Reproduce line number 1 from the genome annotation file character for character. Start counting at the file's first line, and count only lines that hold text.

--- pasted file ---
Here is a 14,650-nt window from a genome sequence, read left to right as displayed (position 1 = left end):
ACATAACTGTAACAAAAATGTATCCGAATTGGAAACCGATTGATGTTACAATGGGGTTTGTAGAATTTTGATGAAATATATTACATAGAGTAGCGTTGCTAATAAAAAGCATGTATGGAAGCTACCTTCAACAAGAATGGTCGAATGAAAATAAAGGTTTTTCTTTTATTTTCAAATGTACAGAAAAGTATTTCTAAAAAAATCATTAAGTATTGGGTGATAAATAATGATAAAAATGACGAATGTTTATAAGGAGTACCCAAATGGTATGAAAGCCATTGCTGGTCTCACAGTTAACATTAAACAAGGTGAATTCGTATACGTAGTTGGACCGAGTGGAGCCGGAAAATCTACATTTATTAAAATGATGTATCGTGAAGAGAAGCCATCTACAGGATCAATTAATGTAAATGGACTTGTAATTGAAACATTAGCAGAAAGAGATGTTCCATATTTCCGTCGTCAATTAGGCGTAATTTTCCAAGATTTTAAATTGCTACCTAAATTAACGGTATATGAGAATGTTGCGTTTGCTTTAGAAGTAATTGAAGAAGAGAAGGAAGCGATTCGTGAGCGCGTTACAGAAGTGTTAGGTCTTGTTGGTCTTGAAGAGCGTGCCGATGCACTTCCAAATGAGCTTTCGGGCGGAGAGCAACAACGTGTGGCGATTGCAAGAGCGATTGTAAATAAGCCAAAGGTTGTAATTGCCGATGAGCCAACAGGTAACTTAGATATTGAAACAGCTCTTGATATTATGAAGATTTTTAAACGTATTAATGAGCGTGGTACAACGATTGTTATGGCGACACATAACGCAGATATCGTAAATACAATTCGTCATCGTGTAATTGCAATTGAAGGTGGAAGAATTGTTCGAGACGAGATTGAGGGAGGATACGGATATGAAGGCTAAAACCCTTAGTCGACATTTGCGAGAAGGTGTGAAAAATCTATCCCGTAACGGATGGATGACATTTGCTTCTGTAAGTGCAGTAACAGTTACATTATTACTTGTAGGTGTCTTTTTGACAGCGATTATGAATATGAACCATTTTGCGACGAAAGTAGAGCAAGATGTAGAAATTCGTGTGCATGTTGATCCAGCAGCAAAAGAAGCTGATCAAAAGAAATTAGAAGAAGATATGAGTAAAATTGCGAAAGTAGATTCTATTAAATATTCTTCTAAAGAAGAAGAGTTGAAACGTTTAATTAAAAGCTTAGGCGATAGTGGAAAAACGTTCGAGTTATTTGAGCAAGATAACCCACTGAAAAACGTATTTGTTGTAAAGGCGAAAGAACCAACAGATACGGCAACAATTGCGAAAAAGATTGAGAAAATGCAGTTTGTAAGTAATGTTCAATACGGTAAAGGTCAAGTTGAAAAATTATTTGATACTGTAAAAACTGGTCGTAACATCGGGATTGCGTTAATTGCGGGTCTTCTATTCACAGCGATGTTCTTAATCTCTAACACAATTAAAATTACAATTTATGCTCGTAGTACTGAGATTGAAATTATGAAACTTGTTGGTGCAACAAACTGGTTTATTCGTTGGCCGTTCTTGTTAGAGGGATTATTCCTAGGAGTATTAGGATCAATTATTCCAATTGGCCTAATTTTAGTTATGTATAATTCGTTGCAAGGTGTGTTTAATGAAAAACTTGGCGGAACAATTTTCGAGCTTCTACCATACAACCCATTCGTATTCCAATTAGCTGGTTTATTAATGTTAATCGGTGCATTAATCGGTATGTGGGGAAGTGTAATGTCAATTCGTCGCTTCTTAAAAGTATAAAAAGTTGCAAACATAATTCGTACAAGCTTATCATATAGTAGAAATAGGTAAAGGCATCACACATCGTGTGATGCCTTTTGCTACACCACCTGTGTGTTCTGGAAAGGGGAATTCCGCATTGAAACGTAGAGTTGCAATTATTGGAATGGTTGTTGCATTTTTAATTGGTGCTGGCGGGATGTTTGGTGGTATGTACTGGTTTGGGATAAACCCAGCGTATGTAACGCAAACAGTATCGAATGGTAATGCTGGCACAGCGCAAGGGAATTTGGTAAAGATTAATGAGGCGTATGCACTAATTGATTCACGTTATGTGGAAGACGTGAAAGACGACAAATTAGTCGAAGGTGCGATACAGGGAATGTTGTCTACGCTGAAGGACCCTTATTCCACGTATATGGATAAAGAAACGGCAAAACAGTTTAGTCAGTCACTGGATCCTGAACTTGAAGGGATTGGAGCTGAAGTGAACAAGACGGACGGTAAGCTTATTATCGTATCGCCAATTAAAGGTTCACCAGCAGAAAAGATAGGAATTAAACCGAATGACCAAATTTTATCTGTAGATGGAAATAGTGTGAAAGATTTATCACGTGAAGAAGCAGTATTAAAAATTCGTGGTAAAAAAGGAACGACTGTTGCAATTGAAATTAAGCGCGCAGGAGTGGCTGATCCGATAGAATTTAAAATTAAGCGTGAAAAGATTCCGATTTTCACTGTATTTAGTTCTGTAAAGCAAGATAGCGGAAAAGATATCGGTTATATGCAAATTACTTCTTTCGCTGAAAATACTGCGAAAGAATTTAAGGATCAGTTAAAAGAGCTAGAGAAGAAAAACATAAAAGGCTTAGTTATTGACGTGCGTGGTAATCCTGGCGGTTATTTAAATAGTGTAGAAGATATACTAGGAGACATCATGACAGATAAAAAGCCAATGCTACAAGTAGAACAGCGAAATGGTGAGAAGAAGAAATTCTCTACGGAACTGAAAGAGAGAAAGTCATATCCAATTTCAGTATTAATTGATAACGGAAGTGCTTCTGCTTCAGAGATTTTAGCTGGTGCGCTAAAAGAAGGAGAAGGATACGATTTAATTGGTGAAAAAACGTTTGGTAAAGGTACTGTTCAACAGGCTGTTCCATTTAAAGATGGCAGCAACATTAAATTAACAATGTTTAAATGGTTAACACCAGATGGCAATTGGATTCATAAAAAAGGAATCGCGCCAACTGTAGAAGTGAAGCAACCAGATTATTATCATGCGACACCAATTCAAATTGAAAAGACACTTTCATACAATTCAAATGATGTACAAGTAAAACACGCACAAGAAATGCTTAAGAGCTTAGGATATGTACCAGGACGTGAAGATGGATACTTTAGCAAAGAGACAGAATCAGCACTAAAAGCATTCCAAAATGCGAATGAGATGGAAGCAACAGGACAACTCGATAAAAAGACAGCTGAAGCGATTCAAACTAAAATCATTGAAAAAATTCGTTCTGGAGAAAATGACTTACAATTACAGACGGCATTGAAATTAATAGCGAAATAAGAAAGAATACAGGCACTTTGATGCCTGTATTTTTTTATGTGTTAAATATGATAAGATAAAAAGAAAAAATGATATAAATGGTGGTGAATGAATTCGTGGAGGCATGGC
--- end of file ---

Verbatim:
Here is a 14,650-nt window from a genome sequence, read left to right as displayed (position 1 = left end):